Dog owneds in the UK are being advised about an outbreak of an animal illnes that is carried by ticks.
It is the first time that experts have established an outbreak of babesiosis in the country.
In Essex, two dogs have died and three others needed blood transfusions after contracting the disease.
Experts say that it will be impossible to stop the spread of the disease, which is caused by a single-celled parasite.
The ticks carrying the Babesia canis parasite have been found in fields in Harlow, Essex. The local council has put up a sign with a map defining the area and advising dog walkers not to enter.
Two government agencies are now investigating the outbreak: the Animal and Plant Health Agency and Public Health England.
Clive Swainsbury is a vet at the Forest Veterinary Centre in Harlow. He has been treating some of infected dogs, including the one that died.
“The parasite enters the bloodstream, enters the cells, and in the process of trying to kill the parasite the dog will actually destroy its own blood cell. So they become very anaemic.”
The expectation is that it will spread throughout the country.
Easy to miss
“At present we have a very well defined region. The problem in the future is that every female tick will lay a couple of thousand eggs and all those offspring from that illnes will also carry the disease.
“As mammals move around they will start spreading the disease. Although you can advise dog walkers not to go there, it’s possible that foxes and other animals will transport these ticks.”
The symptoms of babesiosis within dogs include weakness, lethargy, pale gums, red urine and fever. A serious problem is that Babesia can be mistaken for other less dangerous diseases.
“It’s easy to miss it. And because it’s a new illnes to this country, we as a profession aren’t used to looking for this illnes on a regular basis.”
The tick acts as a vector. In the same way that a mosquito transmits malaria by sucking the blood from a person, the tick does the same to an animal. It also sucks blood and in the process of feeding the disease will transmit from the tick to the dog. It’s not contagious between dogs themselves.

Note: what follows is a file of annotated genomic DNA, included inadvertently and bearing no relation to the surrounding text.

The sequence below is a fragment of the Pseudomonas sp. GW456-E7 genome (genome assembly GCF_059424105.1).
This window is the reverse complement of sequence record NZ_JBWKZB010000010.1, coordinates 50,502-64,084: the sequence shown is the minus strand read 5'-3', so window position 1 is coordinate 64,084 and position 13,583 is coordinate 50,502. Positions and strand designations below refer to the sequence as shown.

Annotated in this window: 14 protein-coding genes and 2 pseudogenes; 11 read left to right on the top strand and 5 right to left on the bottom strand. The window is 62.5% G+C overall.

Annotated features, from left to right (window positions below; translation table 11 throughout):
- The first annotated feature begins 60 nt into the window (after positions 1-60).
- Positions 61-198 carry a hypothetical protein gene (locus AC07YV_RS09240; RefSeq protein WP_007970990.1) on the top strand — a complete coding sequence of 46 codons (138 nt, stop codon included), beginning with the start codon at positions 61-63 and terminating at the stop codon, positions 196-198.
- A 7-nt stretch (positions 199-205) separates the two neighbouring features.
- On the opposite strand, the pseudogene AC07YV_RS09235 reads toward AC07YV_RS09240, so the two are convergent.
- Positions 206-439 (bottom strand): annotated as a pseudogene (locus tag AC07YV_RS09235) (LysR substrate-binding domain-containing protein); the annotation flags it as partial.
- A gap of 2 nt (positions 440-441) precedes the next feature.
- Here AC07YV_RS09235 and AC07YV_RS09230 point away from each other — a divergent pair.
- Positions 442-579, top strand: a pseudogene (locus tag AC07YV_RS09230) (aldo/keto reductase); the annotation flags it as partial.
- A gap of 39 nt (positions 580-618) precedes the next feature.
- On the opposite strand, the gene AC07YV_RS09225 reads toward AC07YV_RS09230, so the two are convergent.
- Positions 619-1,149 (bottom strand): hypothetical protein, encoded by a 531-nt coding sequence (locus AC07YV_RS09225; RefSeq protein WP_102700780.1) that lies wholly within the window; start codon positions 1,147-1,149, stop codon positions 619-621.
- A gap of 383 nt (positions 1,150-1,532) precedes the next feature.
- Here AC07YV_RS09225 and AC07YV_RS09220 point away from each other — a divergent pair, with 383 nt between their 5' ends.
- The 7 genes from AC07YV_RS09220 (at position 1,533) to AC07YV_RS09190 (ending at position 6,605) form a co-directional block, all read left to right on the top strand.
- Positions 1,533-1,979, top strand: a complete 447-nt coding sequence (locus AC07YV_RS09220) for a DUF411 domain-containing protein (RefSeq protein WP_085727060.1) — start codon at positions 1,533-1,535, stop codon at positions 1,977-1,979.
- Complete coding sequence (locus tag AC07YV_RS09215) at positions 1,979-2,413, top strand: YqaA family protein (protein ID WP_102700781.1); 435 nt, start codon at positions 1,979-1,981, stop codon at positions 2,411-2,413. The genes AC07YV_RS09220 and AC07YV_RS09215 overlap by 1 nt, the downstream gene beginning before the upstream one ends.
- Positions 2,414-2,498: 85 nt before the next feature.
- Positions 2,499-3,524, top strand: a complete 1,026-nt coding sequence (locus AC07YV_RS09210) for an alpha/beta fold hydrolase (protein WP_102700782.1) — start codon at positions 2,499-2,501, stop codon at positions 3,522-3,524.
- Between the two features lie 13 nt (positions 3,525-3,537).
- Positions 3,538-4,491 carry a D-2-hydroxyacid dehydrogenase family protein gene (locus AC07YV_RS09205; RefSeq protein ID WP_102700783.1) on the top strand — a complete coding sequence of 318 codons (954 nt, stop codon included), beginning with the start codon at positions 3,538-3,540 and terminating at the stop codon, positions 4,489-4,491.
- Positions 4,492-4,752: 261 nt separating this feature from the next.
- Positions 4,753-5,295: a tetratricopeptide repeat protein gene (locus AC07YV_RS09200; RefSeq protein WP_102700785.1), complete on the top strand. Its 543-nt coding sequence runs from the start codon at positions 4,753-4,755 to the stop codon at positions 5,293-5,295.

The Pet Food Manufacturer’s Association estimates that there are more than nine million dogs in the UK – almost a quarter of households.
It’s dogs that expend a lot of time outdoors, especially in rough and wooded regions, that are most at risk.
Tip of the iceberg?
“The only solution is to kill the tickings quickly, ” says Mr Swainsbury. “Some of the tick products available will kill the tick quick enough to prevent the tick spreading the disease to the dog, because the tick needs to be feeding for 24 hours at least before it transmits the disease.
“But not all tick products do that and you need to seek advice from your vet.”
The tick found in the UK carrying the Babesia canis stres is called Dermacentor reticulatus .
Prof Richard Wall is professor of zoology at the University of Bristol. He is helping to conduct the largest every veterinary analyse of tickings and tick-borne illness, “ve called the” Big Tick Project.
“People who work on tickings and tick-borne illness are concerned about this outbreak. It could be the tip of the iceberg. If it spreads quickly throughout the UK then it is going to be a very significant problem, but we don’t have enough info at this stage to make a prediction about how quickly this will happen.
“It’s highly unlikely that their own problems will now disappear, we have the vectors, we have the pathogens established in the UK.”
TV naturalist Chris Packham says: “The population of tickings is getting bigger year on, year on. That’s because there is better over winter survival of the adults – it’s warm and mild through our wintertimes and that means they can breed more quickly in the spring and there are a lot more of them.
“These animals are very good at what they do, and they need to find hosts to suck its blood to reproduction, and they do it brilliantly. So if you walk in an area where there are tickings, with a dog, they will get on to your dog.”
There are several species of Babesia and some of them affect humans. In parts of the world including the United States, human babesiosis is transmitted by the same tick that carries Lyme Disease, caused by Borrelia bacteria.
“The first thing that dog owneds can do to protect their animals is to be aware of their own problems. Your dog could become very seriously ill or die, and if you get Lyme illnes then the same could be the case for you.”
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